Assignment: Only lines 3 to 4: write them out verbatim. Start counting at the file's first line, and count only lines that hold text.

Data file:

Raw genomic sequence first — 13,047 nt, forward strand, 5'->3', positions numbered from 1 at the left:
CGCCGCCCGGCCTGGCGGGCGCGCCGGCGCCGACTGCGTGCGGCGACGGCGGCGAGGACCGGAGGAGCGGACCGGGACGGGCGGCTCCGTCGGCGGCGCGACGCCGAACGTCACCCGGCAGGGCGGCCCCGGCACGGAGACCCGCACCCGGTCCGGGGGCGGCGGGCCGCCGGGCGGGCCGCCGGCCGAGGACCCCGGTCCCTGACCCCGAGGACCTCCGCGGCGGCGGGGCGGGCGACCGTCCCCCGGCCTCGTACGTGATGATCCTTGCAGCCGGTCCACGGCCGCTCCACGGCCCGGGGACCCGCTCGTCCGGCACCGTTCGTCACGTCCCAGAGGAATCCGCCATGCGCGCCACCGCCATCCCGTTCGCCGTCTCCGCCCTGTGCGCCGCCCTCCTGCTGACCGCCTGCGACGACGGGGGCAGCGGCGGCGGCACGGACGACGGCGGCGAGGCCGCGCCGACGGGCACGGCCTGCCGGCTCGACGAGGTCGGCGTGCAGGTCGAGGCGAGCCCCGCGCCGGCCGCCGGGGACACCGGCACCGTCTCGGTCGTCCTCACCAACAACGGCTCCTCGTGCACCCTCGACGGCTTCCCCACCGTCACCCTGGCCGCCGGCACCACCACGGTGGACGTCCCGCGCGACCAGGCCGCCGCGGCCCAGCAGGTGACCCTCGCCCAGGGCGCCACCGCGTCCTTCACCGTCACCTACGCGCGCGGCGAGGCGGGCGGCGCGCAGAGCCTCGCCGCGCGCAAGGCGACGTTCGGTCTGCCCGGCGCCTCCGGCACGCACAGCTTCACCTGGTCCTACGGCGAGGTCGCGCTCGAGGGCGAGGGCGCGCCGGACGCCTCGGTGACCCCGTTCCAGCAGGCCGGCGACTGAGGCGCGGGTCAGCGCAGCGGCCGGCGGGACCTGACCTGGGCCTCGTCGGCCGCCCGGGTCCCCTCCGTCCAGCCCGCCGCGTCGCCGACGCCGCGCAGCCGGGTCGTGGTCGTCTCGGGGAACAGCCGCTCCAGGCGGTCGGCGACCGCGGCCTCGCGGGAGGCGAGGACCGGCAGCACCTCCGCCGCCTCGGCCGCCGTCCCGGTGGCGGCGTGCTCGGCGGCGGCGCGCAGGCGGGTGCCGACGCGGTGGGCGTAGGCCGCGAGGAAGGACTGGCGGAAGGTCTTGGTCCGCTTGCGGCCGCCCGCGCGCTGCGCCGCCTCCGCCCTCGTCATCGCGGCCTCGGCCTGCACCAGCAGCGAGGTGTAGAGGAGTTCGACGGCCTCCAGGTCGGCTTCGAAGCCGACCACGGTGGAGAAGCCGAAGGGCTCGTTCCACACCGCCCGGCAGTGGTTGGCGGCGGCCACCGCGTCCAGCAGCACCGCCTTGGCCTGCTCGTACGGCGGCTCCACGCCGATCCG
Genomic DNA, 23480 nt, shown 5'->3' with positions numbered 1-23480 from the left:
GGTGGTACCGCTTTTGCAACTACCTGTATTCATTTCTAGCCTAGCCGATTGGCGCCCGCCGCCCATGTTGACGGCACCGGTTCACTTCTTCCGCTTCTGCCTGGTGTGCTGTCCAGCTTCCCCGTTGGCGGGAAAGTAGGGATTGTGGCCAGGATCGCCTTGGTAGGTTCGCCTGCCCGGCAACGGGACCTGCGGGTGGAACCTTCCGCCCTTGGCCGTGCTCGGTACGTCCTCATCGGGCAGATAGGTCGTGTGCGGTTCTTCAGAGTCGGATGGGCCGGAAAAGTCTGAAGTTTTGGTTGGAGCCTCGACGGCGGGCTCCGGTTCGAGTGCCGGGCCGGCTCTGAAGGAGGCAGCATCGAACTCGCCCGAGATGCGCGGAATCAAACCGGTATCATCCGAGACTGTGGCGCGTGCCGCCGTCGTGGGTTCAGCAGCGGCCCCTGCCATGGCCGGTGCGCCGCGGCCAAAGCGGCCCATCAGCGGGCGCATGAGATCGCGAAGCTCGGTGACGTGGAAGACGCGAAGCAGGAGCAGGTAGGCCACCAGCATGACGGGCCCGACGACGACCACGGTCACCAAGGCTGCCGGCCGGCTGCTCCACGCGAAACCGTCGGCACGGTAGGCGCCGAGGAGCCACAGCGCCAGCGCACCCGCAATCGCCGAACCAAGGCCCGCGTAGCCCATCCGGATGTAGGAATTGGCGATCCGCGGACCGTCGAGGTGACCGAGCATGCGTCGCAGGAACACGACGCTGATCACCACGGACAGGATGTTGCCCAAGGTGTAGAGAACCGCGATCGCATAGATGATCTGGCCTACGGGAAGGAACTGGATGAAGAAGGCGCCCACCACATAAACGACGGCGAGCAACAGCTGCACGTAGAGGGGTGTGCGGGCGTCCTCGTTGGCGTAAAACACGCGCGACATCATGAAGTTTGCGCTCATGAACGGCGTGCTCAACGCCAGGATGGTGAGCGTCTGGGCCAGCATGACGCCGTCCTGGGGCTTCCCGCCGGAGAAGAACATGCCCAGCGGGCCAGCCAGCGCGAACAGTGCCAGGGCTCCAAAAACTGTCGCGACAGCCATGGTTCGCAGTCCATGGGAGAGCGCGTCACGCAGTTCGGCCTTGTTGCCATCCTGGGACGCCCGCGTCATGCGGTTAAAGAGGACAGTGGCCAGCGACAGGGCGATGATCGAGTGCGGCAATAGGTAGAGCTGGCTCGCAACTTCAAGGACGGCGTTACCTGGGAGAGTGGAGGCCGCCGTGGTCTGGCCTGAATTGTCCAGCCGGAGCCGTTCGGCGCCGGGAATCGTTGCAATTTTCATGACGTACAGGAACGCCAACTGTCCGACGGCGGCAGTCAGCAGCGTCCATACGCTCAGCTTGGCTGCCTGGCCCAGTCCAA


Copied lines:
Genomic DNA, 23480 nt, shown 5'->3' with positions numbered 1-23480 from the left:
GGTGGTACCGCTTTTGCAACTACCTGTATTCATTTCTAGCCTAGCCGATTGGCGCCCGCCGCCCATGTTGACGGCACCGGTTCACTTCTTCCGCTTCTGCCTGGTGTGCTGTCCAGCTTCCCCGTTGGCGGGAAAGTAGGGATTGTGGCCAGGATCGCCTTGGTAGGTTCGCCTGCCCGGCAACGGGACCTGCGGGTGGAACCTTCCGCCCTTGGCCGTGCTCGGTACGTCCTCATCGGGCAGATAGGTCGTGTGCGGTTCTTCAGAGTCGGATGGGCCGGAAAAGTCTGAAGTTTTGGTTGGAGCCTCGACGGCGGGCTCCGGTTCGAGTGCCGGGCCGGCTCTGAAGGAGGCAGCATCGAACTCGCCCGAGATGCGCGGAATCAAACCGGTATCATCCGAGACTGTGGCGCGTGCCGCCGTCGTGGGTTCAGCAGCGGCCCCTGCCATGGCCGGTGCGCCGCGGCCAAAGCGGCCCATCAGCGGGCGCATGAGATCGCGAAGCTCGGTGACGTGGAAGACGCGAAGCAGGAGCAGGTAGGCCACCAGCATGACGGGCCCGACGACGACCACGGTCACCAAGGCTGCCGGCCGGCTGCTCCACGCGAAACCGTCGGCACGGTAGGCGCCGAGGAGCCACAGCGCCAGCGCACCCGCAATCGCCGAACCAAGGCCCGCGTAGCCCATCCGGATGTAGGAATTGGCGATCCGCGGACCGTCGAGGTGACCGAGCATGCGTCGCAGGAACACGACGCTGATCACCACGGACAGGATGTTGCCCAAGGTGTAGAGAACCGCGATCGCATAGATGATCTGGCCTACGGGAAGGAACTGGATGAAGAAGGCGCCCACCACATAAACGACGGCGAGCAACAGCTGCACGTAGAGGGGTGTGCGGGCGTCCTCGTTGGCGTAAAACACGCGCGACATCATGAAGTTTGCGCTCATGAACGGCGTGCTCAACGCCAGGATGGTGAGCGTCTGGGCCAGCATGACGCCGTCCTGGGGCTTCCCGCCGGAGAAGAACATGCCCAGCGGGCCAGCCAGCGCGAACAGTGCCAGGGCTCCAAAAACTGTCGCGACAGCCATGGTTCGCAGTCCATGGGAGAGCGCGTCACGCAGTTCGGCCTTGTTGCCATCCTGGGACGCCCGCGTCATGCGGTTAAAGAGGACAGTGGCCAGCGACAGGGCGATGATCGAGTGCGGCAATAGGTAGAGCTGGCTCGCAACTTCAAGGACGGCGTTACCTGGGAGAGTGGAGGCCGCCGTGGTCTGGCCTGAATTGTCCAGCCGGAGCCGTTCGGCGCCGGGAATCGTTGCAATTTTCATGACGTACAGGAACGCCAACTGTCCGACGGCGGCAGTCAGCAGCGTCCATACGCTCAGCTTGGCTGCCTGGCCCAGTCCAA